Transferable tax allowance

Produced by Tolley
  • (Updated for Budget 2020)
Transferable tax allowance

The following Personal Tax guidance note Produced by Tolley provides comprehensive and up to date tax information covering:

  • Transferable tax allowance
  • Who benefits from the transferable tax allowance?
  • Qualifying conditions
  • Scottish taxpayers (2017/18 onwards)
  • Non-residents
  • Making the election
  • Method of relief
  • Transferable tax allowance where one of the couple has died
  • Making the election ― personal representatives

From 6 April 2015, an individual can elect to transfer 10% of the personal allowance (£1,250 in 2020/21 and 2019/20) to the spouse or civil partner where neither party is a higher rate or additional rate taxpayer. The legislation calls this the ‘transferable tax allowance’ but the GOV.UK website refers to it as the ‘marriage allowance’.

The transferor’s personal allowance is reduced by the amount transferred. Although, see ‘Transferable tax allowance where one of the couple has died’ below for the exception to this rule.

The transferee obtains income tax relief via a tax reduction of 20% of the transferred amount deducted at Step 6 of the transferee’s income tax computation.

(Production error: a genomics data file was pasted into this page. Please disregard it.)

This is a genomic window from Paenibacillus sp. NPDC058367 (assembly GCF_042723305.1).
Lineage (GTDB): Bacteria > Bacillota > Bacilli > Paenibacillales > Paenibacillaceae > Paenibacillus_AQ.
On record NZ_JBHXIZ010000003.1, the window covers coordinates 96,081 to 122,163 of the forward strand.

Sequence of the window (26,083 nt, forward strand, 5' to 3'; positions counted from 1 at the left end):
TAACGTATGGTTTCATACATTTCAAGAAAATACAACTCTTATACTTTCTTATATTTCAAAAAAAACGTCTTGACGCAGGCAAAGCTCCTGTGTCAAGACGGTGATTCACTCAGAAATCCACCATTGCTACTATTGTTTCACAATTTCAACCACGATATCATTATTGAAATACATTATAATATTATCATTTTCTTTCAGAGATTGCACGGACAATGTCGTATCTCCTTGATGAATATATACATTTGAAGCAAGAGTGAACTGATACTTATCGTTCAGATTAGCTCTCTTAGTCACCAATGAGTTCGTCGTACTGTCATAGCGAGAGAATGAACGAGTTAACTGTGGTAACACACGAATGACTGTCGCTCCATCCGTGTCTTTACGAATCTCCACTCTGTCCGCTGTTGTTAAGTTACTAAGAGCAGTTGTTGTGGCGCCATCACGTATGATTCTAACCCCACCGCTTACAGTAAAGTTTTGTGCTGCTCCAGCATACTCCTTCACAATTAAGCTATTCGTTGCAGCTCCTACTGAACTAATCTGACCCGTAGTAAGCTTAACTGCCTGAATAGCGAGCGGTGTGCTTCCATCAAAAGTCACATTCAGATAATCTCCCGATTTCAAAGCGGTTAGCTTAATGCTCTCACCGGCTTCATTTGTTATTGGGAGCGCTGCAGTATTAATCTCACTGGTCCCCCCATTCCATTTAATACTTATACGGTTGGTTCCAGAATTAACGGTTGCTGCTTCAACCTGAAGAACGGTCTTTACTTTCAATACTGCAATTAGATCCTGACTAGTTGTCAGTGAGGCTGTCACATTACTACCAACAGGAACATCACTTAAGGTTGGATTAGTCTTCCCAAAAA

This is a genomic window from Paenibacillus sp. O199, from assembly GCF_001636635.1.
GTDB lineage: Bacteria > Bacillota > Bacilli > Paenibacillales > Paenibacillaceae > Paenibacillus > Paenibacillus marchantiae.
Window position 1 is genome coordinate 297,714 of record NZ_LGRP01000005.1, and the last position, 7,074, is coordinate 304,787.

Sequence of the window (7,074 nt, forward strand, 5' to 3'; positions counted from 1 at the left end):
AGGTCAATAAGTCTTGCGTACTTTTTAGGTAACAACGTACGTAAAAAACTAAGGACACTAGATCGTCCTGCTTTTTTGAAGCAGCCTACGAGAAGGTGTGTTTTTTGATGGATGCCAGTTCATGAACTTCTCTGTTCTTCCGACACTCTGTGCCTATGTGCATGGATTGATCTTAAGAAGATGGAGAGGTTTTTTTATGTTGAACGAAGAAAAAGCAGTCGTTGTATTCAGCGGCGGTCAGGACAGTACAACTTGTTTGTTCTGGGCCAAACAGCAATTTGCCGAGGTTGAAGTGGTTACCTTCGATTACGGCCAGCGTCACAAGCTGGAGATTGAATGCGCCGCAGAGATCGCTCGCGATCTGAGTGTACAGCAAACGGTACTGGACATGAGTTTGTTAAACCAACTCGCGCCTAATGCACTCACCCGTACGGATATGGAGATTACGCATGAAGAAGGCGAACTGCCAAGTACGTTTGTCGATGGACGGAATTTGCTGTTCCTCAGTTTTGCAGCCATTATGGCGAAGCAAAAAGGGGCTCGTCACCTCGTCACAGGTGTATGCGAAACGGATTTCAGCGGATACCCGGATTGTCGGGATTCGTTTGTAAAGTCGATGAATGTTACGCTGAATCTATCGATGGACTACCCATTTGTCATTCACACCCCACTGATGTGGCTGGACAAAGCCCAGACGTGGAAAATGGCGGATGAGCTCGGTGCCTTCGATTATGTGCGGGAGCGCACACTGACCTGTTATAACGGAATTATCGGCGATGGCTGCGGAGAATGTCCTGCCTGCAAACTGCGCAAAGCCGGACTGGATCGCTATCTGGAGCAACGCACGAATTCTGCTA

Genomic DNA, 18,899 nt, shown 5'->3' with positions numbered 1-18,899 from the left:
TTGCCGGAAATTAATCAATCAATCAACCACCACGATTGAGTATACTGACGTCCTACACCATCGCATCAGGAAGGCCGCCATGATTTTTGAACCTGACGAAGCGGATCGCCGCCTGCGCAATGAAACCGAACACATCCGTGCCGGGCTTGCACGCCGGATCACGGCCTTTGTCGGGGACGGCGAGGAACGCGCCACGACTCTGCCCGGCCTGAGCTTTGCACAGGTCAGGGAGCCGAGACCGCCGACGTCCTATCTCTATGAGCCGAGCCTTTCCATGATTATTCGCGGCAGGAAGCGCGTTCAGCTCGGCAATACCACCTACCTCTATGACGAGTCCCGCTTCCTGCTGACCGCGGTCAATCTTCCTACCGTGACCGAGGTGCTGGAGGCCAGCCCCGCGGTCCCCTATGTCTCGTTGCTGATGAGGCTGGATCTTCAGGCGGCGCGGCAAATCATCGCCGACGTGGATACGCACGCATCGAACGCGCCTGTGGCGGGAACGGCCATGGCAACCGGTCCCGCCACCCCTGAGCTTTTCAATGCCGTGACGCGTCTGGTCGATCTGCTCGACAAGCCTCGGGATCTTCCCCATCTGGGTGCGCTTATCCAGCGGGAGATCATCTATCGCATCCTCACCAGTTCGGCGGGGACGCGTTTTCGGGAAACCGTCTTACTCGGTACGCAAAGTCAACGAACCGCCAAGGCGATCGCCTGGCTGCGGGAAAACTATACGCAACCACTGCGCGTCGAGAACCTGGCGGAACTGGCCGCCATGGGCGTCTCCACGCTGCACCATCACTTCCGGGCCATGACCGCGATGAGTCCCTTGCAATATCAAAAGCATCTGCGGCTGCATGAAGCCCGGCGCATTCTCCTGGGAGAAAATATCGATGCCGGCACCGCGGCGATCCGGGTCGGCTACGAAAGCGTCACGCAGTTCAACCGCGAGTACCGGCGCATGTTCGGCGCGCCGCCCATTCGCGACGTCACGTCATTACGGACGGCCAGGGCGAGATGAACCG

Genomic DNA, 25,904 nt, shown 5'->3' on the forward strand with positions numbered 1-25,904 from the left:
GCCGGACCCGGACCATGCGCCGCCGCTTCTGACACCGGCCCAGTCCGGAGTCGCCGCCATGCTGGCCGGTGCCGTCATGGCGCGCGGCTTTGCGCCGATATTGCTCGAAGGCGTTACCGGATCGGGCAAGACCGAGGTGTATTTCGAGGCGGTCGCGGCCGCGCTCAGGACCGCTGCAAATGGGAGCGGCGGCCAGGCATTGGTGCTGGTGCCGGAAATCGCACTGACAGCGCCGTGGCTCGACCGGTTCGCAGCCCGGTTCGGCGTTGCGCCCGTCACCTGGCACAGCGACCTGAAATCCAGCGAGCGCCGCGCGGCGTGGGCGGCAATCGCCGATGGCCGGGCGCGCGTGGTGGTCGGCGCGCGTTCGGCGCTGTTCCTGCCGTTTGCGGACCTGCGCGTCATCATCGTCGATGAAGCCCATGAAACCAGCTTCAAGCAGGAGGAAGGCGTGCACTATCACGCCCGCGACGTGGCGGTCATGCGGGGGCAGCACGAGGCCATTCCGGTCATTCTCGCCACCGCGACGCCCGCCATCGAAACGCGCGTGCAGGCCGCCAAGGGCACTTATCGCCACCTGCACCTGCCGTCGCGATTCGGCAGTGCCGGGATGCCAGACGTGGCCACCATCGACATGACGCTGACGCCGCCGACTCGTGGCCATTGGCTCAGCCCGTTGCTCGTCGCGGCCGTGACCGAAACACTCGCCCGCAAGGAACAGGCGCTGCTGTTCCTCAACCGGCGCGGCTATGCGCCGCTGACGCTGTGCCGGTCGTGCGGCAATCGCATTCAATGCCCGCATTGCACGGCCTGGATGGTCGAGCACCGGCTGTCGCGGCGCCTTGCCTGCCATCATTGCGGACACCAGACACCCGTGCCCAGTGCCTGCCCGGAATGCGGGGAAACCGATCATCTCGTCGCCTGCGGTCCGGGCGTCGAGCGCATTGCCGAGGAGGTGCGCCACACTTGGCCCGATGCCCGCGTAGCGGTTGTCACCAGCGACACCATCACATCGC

Who benefits from the transferable tax allowance?

The transferable tax allowance is of benefit where one of the couple is not able to utilise the full personal allowance or the taxable income after the deduction of the personal allowance would otherwise be fully taxed at 0% under the starting rate for savings, savings nil rate or dividend nil rate.

However, as noted in ‘Transferable tax allowance where one of the couple has died’ below, an election might be beneficial where both parties are basic rate taxpayers and the transferee spouse or civil partner dies in the tax year. In this situation, the transferor’s personal allowance is not reduced even though 10% of it has been transferred.

Qualifying conditions

In order to make the election to transfer 10% of the personal allowance, both parties must:

  1. be entitled to a personal allowance (ie must fall into one of the residence categories listed in the Personal allowance guidance note)

  2. not be higher rate or additional rate taxpayers (and equivalent rates for savings and dividend income ― if the taxable dividends are covered by the dividend nil rate, the legislation looks at the rate of tax that would be paid if the dividend nil rate did not exist, ie would that dividend income be otherwise taxable at the dividend upper

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